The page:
This Saturday (Oct. 9) ESPN and Fox Sports will team to deliver the third pay-per-view fight between heavyweight champion Tyson Fury and top challenger Deontay Wilder. Industry observers are cautiously optimistic that the fight could match or surpass the more than 1 million PPV buys generated for the February 2020 second bout between the fighters, in which Fury stopped Wilder in the seventh round. Fury and Wilder’s first fight in 2018 ended in a draw.
“We think Fury-Wilder III is going to be huge,” said Mark Boccardi, senior VP programming and marketing for PPV event purveyor In Demand. “When’s the last time we had such a highly anticipated trilogy, much less a heavyweight trilogy? Between the growing popularity of Wilder and Fury and their in-ring skills, this has the makings of a mega-event.”
ESPN and Fox are hoping to maximize PPV buys for the fight — which was rescheduled to Oct. 9 from its original July 24 date after Fury tested positive for COVID-19 — through an aggressive, multi-platform marketing campaign that featured spots in high-profile sports events like Monday Night Football, marquee college football games and baseball post-season telecasts.
ESPN VP of programming and acquisitions Matt Kenny spoke to me in the final days leading up to Fury-Wilder III about the PPV appeal of the event, Fox Sports and ESPN’s marketing strategy for the fight and ESPN’s plans for future PPV boxing events. An edited version of the story appears below.
Picture This: Do you feel that there’s as much momentum heading into the third Fury-Wilder fight than there was for the first two fights between the two champions?
Matt Kenny: Yes. We couldn‘t be more excited for Saturday night. We’re talking about Fury and Wilder — the two fighters at the top of the heavyweight division — in a trilogy match. They've obviously participated in two iconic bouts with incredible promotions in their own right, so we couldn’t be happier to partner again with Fox Sports to help bring a massive event like this to not just boxing fans but mainstream sports fans as well.
PT: Is there a greater promotional push for this fight than the previous two events?
MK: The best way to describe it is in both instances, the promotion was incredibly strategic and well thought out between us and Fox. Fury-Wilder 2 took place in February of 2020 after the Super Bowl, so we were able to capitalize on all the live events that led up to that date, including the Super Bowl itself. What we're finding here is we're doing the exact same thing, but again being opportunistic with the live events that we have in front of us as we push towards Saturday night. For instance, we had promotion within Monday’s Raiders-Chargers Monday Night Football game, and then the following night we had promotions within the Yankees-Red Sox [MLB] Wild Card game, which was the most watched baseball game on ESPN since 1998. We have had massive events that we have been able to leverage to create exposure and awareness for the fight, and that'll continue to be the case as we head into the weekend.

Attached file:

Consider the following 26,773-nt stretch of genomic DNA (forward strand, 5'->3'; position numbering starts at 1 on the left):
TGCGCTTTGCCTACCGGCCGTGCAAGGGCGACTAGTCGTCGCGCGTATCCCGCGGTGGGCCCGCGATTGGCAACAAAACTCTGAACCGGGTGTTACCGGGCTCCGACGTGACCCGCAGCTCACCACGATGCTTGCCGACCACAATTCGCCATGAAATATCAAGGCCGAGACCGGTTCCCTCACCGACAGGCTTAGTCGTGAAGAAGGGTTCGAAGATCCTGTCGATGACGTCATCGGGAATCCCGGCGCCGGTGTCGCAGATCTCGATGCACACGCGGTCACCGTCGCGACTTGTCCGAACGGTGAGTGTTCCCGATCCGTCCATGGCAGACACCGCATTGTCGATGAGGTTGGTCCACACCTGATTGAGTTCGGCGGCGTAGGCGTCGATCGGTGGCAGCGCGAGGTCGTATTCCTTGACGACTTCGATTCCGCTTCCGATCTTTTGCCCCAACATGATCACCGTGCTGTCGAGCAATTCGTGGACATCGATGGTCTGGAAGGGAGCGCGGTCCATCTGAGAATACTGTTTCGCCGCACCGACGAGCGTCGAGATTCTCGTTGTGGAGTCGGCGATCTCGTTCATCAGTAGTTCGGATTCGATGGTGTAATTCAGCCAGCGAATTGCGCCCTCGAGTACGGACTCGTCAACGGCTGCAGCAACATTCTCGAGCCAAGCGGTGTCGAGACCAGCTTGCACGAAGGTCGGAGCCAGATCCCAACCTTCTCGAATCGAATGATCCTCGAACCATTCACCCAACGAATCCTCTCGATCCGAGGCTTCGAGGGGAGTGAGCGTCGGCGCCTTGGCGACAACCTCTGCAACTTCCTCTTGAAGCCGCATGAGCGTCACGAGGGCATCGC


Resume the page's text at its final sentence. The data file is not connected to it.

PT: Having said that, are you confident that the fight can match Wilder-Fury II in breaking the 1 million pay-per-view buy mark?
MK: We don’t get into projections, but what I can say is we are incredibly optimistic for what's ahead. It really starts with the event participants at the top of the marquee, and that’s Fury and Wilder. They have a long track record, and there are no shortage of human interest stories related to this bout. Both ESPN and Fox are continuing to walk hand-in-hand to help tell that story and to help present these athletes in a way in which boxing fans won't want to miss it.
PT: Does former heavyweight champion Anthony Joshua’s recent upset loss take some luster away from Fury-Wilder III since the winner was projected to fight Joshua in a mega PPV unification fight?
MK: The best way to answer that question is to say that this is boxing and anything can happen. Obviously that was a fight that many fans were interested in seeing, but at the end of the day, again anything can happen in boxing. I think fans on Saturday night are going to be in for a treat, and where it goes from there nobody knows.
PT: Do you believe that the PPV boxing category in general can remain a viable option for big events going forward in a very crowded TV sports marketplace?
MK: We do. We really like to be opportunistic and we like to think of pay-per-view as one of several distribution options that we have, depending upon the nature of the event and our relationship with [boxing promotion company] Top Rank. We have live events that air on ESPN and we have exclusive events that are on ESPN Plus. We also have pay-per-view events, both on a non-exclusive basis, like Fury-Wilder III, and we're excited about the ESPN Plus pay-per-view exclusive for the Terence Crawford-Shawn Porter fight on Nov. 20. So we do believe that pay-per-view is very much a viable option, and we just like to be opportunistic as we consider which live events we put where.
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